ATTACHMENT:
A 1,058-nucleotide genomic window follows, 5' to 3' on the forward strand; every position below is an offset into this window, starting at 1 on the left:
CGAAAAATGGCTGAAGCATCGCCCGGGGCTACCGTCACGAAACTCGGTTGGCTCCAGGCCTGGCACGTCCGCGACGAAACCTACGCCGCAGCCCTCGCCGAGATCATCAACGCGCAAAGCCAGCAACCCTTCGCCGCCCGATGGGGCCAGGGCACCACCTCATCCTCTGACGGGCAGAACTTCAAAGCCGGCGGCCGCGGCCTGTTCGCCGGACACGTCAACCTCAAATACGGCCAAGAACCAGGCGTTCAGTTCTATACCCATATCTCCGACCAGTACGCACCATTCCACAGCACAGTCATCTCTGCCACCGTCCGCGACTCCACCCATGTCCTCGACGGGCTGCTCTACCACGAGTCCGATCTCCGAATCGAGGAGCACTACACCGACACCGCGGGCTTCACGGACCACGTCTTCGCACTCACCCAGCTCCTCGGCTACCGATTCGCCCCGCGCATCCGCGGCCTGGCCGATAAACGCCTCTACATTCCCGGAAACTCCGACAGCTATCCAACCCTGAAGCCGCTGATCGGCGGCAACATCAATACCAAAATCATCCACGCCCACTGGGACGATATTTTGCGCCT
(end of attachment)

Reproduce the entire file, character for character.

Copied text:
A 1,058-nucleotide genomic window follows, 5' to 3' on the forward strand; every position below is an offset into this window, starting at 1 on the left:
CGAAAAATGGCTGAAGCATCGCCCGGGGCTACCGTCACGAAACTCGGTTGGCTCCAGGCCTGGCACGTCCGCGACGAAACCTACGCCGCAGCCCTCGCCGAGATCATCAACGCGCAAAGCCAGCAACCCTTCGCCGCCCGATGGGGCCAGGGCACCACCTCATCCTCTGACGGGCAGAACTTCAAAGCCGGCGGCCGCGGCCTGTTCGCCGGACACGTCAACCTCAAATACGGCCAAGAACCAGGCGTTCAGTTCTATACCCATATCTCCGACCAGTACGCACCATTCCACAGCACAGTCATCTCTGCCACCGTCCGCGACTCCACCCATGTCCTCGACGGGCTGCTCTACCACGAGTCCGATCTCCGAATCGAGGAGCACTACACCGACACCGCGGGCTTCACGGACCACGTCTTCGCACTCACCCAGCTCCTCGGCTACCGATTCGCCCCGCGCATCCGCGGCCTGGCCGATAAACGCCTCTACATTCCCGGAAACTCCGACAGCTATCCAACCCTGAAGCCGCTGATCGGCGGCAACATCAATACCAAAATCATCCACGCCCACTGGGACGATATTTTGCGCCT